High Court action to force release of CervicalCheck smear test slides, Dáil told
Women dealing with cancer waiting six months ’just to get own medical information’
A cervical cancer cell. Social Democrats TD Catherine Murphy said a High Court case is to be taken to force the release of CervicalCheck smear test slides to women.
A High Court case is to be taken to force the release of CervicalCheck smear test slides to women who sought them more than six months ago, the Dáil has heard.
Social Democrats TD Catherine Murphy said that seven of the more than 220 women caught up in the CervicalCheck controversy had contacted her about the inordinate length of time they had waited “just to get access to their own medical information”.
She said these women, whose smear tests had been misread, were living in fear with some in the midst of very aggressive forms of cancer treatment. “Others are still dealing with side effects for those treatments. These people should not have to battle for anything else right now. Their entire focus should be on staying as well as possible.”
The Kildare North TD, who raised the issue last week in the Dáil, said there was a contradiction between what the Taoiseach, the Minister for Health, HSE officials and CervicalCheck were saying and “the lived reality for the women involved and their families”.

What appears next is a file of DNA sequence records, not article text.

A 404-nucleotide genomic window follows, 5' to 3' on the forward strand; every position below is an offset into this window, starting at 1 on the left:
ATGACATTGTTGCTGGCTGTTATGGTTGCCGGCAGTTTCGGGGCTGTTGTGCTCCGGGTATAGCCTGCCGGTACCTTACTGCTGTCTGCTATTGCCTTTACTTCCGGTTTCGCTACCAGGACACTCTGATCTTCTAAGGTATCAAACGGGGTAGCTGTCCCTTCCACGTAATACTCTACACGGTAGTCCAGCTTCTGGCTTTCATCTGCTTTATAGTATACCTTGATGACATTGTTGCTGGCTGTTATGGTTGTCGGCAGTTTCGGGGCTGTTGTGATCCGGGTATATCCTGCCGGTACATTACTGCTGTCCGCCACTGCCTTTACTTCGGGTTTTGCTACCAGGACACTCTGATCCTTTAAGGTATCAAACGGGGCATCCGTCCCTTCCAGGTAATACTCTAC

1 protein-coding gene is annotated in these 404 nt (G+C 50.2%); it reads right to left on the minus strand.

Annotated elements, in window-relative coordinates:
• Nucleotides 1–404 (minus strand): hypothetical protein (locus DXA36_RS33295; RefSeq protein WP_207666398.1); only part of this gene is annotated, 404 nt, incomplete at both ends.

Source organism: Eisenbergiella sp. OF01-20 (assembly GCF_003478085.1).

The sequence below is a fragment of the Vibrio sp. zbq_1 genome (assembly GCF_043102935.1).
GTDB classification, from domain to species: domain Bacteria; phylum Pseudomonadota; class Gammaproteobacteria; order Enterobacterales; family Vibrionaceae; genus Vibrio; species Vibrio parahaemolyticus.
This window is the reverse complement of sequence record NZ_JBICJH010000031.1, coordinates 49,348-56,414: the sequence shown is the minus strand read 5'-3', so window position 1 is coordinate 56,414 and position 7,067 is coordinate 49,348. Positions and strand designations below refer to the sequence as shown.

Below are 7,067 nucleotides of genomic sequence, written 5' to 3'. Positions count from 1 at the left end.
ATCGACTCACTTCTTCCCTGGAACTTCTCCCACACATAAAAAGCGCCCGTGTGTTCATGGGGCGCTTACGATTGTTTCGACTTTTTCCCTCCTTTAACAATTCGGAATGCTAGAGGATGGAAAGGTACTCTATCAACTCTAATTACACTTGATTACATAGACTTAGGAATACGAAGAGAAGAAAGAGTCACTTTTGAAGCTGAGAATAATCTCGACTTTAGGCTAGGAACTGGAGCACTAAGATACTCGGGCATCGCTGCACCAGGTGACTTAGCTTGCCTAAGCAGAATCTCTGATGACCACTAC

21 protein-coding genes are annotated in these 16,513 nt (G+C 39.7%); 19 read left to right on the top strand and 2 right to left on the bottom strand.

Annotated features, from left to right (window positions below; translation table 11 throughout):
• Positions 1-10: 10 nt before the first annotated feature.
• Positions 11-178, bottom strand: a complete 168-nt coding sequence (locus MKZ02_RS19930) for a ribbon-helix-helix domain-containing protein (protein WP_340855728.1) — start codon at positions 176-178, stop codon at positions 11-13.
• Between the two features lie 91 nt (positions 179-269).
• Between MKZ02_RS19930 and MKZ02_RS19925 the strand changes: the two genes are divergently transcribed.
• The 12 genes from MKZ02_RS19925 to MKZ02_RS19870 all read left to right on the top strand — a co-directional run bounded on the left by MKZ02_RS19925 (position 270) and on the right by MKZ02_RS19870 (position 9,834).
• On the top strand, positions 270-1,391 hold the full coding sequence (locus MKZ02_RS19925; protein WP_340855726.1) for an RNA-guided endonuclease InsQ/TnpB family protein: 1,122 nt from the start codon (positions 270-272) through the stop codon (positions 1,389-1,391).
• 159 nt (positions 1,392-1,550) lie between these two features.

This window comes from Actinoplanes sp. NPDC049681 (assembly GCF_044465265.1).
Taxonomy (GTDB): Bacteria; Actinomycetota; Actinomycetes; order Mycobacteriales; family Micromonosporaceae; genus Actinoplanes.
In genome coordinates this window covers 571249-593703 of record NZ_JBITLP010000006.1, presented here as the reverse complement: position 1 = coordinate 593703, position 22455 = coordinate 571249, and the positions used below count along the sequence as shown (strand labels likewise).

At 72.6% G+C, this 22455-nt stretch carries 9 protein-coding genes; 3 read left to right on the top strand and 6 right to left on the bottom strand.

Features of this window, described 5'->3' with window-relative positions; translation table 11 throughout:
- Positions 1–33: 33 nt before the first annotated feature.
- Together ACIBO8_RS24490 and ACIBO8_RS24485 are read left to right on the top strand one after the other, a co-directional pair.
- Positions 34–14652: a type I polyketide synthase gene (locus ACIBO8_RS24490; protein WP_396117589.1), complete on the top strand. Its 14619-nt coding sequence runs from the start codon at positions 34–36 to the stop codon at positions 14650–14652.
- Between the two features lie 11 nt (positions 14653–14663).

Leo Varadkar had agreed with her that there should be no further or undue delays. HSE officials appeared before the Public Accounts Committee last week and said the average waiting time for women who requested their slides was 22 days and that the HSE had put a specific unit in place to deal with the issue.
Ms Murphy said it was her understanding that the national screening service had ordered the laboratory Quest Diagnostics to stop releasing slides in August.
The Social Democrats TD said she spoke on Wednesday to the solicitor representing many of the women affected by the controversy and he said he was still seeking slides from as far back as April or May.
Ms Murphy said “the HSE has been put on notice that there will be a case in the High Court to demand these slides”.
“Why would that happen if this process was working satisfactorily?” she asked.
Replying for the Government, Tánaiste Simon Coveney said “we need to understand the detail of those cases and what the blockage is so we can act to remove the blockage as soon as possible”.
Mr Coveney said they had to protect the integrity of the process. “We cannot ignore the legal advice on this but I assure the Deputy the priority is to try to give people the respect they deserve and the access to the information that is their right as quickly as possible.”